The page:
The American West and “all of the mythology, romanticism and idealism that it embodies” are the themes at the heart of Wooden Shjips’ third LP, West. Those themes are more abstract in West though since they are not conveyed by the lyrics. The backbone of every song is a heavily layered groove of fuzz guitar, organ and echoes. Drums keep Swiss-time precision with little to no variation. Ripley Johnson’s vocals drift in and out, interspersed by a bluesy solo here and there, but go forward on a steady drone of guitar and bass.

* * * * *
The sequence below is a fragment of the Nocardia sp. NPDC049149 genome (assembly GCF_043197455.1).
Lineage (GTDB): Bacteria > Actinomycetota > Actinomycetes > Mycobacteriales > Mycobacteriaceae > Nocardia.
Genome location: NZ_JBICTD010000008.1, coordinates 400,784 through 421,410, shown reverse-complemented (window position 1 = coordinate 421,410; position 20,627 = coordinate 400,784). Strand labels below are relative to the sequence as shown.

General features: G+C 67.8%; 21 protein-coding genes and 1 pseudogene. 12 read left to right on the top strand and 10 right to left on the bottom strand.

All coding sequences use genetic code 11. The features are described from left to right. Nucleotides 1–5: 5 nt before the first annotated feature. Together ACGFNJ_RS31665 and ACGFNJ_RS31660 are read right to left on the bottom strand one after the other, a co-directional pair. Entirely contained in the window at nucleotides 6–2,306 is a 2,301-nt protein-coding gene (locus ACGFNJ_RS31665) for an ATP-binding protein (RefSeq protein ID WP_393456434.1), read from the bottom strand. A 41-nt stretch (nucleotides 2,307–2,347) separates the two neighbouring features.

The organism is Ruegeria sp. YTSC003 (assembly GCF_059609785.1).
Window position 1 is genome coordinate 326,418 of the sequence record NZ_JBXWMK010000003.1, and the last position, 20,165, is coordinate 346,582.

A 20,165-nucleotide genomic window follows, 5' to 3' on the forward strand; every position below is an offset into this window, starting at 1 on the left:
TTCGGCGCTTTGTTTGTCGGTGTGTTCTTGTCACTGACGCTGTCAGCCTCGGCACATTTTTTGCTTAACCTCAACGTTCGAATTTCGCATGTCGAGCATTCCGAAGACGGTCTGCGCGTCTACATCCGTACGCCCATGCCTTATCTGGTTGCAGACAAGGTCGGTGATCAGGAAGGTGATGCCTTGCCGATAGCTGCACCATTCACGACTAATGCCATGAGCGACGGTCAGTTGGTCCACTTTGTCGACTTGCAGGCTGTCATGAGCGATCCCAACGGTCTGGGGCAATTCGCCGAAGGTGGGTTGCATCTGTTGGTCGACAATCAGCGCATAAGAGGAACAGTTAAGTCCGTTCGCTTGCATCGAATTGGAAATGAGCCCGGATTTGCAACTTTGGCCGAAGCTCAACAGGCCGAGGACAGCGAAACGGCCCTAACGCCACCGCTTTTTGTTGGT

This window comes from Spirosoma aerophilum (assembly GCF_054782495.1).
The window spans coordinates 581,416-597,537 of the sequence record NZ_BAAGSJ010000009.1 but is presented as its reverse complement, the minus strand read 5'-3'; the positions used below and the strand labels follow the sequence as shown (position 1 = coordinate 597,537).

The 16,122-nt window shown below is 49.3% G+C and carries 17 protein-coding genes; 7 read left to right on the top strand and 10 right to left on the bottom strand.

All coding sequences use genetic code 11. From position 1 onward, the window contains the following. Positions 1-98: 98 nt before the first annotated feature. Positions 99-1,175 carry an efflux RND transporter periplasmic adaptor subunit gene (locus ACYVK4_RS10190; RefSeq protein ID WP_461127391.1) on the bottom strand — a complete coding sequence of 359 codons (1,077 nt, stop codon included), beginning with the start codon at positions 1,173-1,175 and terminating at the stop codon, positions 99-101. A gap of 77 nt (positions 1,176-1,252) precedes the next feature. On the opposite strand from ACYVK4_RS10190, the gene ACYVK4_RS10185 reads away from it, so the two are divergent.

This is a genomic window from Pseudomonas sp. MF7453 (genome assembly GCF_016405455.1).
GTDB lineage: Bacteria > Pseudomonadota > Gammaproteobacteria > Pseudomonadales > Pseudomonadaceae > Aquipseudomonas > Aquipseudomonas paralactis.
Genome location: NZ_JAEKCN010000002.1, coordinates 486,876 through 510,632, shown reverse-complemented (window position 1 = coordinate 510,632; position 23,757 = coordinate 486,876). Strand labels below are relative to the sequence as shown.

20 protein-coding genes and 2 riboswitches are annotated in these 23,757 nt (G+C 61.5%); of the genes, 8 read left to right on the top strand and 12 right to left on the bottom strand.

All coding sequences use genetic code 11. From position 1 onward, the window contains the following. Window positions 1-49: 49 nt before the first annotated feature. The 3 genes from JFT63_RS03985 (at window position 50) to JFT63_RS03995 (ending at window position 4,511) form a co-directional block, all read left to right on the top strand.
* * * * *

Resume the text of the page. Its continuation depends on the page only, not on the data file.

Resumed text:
If you’re fording a desert highway at dawn, these songs will get you across. They’re consuming and expansive, steady and constant. The sounds of ’60s psychedelia are alive in these tracks; everything from the Beatles’ “Tomorrow Never Knows” to the Electric Prunes’ “Too Much To Dream” can be heard here. The average length of a song on the album is about six minutes, which means you’ll need stamina to get through all of them while actively listening. The riffs are catchy, but the cyclical rhythmic patterns wear on the ear. The jaunty organ on “Looking Out” will grab you at first but drag as the track progresses. All the songs have this quality to them, which means a hunger for ’60s psychedelia is a must. Prime yourself with some Steppenwolf, the Doors, Deep Purple and Jefferson Airplane though and you’ll be ready to travel West.